Although he was born in Arizona and graduated high school in Michigan, Mr. Hekmati is of Iranian descent, and Tehran has accused him of being inside Iran on a special U.S. intelligence mission.
Mr. Hekmati’s father, a community college professor in Flint, Mich., has said his son is not a CIA agent and was visiting his grandmothers in Iran when he was arrested.
With no diplomatic relations between Tehran and Washington, U.S. officials are hoping Iranian authorities will allow Swiss diplomats access to Mr. Hekmati in prison. Switzerland represents U.S. interests in Iran.
Friction caused by the case was only amplified Monday when the International Atomic Energy Agency (IAEA) confirmed claims by Iran that it is pushing ahead with a clandestine uranium-enrichment program at the heavily fortified Fordo nuclear facility in the nation’s northern city of Qom.
An agency spokesman issued a statement saying the Fordo facility is under “containment and surveillance” by the IAEA, but the agency also lent credence to Iranian claims to be achieving a 20 percent enrichment of uranium at the facility.
Since uranium must be enriched 90 percent to reach weapons grade, Iran asserts the Fordo activities are peaceful and geared toward producing fuel for a nuclear reactor that makes medical radioisotopes used to treat cancer patients.
However, the 20 percent enrichment confirmed by the IAEA far surpasses the 3 percent to 5 percent level needed to power a nuclear electricity reactor and signals a potentially alarming uptick from earlier levels reported by Iran.
“When you enrich to 20 percent, there is no possible reason for that if you’re talking about a peaceful program,” said Mrs. Nuland at the State Department.
“It generally tends to indicate that you are enriching to a level that takes you to a different kind of nuclear program.”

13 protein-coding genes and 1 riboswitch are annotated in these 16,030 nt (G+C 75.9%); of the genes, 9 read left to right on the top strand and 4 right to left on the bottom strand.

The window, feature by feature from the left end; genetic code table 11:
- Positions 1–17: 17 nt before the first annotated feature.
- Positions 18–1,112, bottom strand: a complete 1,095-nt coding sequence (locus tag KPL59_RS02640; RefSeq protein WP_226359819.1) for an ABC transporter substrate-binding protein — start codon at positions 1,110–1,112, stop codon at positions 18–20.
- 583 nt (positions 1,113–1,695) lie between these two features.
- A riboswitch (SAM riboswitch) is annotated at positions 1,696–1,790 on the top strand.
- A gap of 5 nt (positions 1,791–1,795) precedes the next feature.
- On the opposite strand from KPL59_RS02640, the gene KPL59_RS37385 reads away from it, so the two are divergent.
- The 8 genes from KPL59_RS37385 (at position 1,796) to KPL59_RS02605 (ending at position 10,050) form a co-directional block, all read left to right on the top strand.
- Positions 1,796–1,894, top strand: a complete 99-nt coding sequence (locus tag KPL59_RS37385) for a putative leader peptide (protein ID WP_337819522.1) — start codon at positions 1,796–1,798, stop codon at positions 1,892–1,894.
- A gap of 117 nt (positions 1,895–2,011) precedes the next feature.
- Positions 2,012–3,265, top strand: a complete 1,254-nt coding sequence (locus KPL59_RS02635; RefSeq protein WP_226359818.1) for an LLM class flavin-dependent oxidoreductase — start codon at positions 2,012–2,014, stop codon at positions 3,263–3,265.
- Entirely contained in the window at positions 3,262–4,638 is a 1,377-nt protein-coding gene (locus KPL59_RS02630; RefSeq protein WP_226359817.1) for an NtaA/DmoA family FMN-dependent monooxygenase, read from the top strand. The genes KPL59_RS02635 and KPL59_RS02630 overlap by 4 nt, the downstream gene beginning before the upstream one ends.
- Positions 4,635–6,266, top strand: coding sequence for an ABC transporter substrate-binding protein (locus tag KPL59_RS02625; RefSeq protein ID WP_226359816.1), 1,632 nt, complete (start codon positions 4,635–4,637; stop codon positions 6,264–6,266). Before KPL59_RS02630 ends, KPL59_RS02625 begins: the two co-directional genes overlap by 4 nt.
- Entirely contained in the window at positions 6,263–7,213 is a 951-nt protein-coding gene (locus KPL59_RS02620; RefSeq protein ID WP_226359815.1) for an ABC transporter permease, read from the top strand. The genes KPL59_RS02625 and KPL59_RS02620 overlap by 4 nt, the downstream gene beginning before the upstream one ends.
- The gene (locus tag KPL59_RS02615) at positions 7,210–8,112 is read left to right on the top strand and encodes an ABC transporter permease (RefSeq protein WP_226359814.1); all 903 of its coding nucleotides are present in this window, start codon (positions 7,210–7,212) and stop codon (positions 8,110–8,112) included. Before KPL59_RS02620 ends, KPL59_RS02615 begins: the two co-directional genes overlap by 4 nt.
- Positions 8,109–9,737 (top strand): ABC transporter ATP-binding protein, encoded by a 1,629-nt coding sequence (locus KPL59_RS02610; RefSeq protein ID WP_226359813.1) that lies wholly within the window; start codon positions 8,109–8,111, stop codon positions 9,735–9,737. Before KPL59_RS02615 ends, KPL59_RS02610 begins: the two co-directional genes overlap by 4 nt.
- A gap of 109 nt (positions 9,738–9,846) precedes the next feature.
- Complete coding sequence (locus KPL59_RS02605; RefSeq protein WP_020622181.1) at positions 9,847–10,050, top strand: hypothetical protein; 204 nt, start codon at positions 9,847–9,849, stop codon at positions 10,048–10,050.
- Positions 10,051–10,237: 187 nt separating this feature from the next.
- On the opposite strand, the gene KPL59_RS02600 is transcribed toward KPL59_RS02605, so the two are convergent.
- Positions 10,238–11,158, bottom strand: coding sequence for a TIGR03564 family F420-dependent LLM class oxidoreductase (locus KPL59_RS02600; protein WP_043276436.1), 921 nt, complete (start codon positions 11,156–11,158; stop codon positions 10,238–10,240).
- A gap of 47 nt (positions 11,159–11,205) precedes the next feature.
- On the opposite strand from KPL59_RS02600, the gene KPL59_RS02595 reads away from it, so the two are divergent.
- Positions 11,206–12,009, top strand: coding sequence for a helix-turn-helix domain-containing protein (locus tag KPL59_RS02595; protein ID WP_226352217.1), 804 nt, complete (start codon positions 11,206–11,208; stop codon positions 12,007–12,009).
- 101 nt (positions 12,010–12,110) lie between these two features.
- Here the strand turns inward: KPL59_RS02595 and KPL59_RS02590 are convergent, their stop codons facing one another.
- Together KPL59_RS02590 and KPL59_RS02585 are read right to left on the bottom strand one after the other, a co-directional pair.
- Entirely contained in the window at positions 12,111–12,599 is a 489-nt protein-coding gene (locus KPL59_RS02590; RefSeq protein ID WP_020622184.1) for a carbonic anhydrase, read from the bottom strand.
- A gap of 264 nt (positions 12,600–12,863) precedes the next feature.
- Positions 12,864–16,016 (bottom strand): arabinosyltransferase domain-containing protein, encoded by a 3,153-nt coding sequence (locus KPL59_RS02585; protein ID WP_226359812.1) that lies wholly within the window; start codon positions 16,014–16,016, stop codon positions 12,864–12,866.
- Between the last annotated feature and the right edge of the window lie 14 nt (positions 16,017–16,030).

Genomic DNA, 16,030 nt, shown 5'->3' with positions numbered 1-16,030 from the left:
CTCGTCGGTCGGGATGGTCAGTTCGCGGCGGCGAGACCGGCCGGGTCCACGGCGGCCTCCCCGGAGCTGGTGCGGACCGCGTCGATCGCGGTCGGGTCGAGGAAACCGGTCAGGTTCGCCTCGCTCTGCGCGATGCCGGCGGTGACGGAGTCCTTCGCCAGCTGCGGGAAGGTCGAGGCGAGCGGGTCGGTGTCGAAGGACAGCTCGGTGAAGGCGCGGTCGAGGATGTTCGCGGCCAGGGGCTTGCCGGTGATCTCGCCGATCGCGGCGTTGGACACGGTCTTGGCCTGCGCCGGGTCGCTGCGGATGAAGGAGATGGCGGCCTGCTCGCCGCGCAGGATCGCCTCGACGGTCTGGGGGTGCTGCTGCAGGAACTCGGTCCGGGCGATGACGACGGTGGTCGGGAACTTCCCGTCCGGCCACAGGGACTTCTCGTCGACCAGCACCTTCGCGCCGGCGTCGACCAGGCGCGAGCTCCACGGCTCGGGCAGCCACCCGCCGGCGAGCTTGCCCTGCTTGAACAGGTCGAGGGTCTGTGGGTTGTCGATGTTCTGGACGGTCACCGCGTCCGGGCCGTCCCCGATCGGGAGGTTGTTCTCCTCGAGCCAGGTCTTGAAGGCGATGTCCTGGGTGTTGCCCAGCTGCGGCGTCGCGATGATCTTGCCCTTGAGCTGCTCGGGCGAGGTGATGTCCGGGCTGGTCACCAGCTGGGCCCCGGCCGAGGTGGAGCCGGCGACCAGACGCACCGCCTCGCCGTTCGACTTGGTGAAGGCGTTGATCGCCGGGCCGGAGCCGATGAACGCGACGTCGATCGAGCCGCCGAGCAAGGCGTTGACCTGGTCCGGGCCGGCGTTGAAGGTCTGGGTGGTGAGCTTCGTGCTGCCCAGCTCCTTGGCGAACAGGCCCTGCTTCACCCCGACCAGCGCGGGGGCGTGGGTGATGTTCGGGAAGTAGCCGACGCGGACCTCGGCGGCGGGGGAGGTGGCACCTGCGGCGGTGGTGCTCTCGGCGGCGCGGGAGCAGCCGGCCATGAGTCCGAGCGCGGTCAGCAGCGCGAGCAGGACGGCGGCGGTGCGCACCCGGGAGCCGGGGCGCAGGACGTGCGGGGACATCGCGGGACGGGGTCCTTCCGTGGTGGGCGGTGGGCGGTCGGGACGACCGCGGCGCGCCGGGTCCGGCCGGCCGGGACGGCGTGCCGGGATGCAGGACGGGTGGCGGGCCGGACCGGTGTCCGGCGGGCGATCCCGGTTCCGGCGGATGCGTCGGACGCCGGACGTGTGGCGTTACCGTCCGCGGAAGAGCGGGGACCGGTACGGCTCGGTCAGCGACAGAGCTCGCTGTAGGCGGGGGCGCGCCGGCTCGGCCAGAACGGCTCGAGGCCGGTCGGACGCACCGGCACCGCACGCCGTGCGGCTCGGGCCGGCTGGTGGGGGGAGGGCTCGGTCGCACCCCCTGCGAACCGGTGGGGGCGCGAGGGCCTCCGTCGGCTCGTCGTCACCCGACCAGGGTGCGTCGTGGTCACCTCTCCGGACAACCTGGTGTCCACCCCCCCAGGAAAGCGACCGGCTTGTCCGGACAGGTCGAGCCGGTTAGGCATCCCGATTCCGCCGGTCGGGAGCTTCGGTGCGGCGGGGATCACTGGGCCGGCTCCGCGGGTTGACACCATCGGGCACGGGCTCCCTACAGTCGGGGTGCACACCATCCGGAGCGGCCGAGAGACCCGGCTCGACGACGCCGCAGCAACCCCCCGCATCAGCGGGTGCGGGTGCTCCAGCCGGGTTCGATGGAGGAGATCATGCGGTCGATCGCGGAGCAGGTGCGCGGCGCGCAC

The development sparks fresh fears of an Iranian nuclear program closer to the achievement of warheads and raises a difficult specter for U.S. and European allies that, in recent weeks, have built international momentum around sanctions aimed at blocking the program.
The United States is calling on countries “to impress upon the Iranian regime that the course that it’s on in its nuclear dialogue with the international community is the wrong one,” Mrs. Nuland said.
“It’s in the interest of all countries, including the countries that he’s visiting in Latin America, that Iran proves the peaceful intent of its nuclear program to the world,” she added, referring to Mr. Ahmadinejad’s trip.
The sanctions specifically authorize U.S. penalties against foreign firms doing business with the Iranian energy sector. The Obama administration acknowledged the complex hurdles that will need to be overcome in order for the sanctions to achieve success on a wide international scale.
“For these sanctions to be most effective, they need to be multilateral and have multilateral participation,” said White House spokesman Jay Carney.View Entire Story
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Guy Taylor rejoined The Washington Times in 2011 as the State Department correspondent.
As a freelance journalist, Taylor’s work was supported by the Pulitzer Center on Crisis Reporting and the Fund For Investigative Journalism, and his stories appeared in a variety publications, from the St. Louis Post-Dispatch to Salon, Reason, Prospect Magazine of London, the Daily Star of Beirut, the ...
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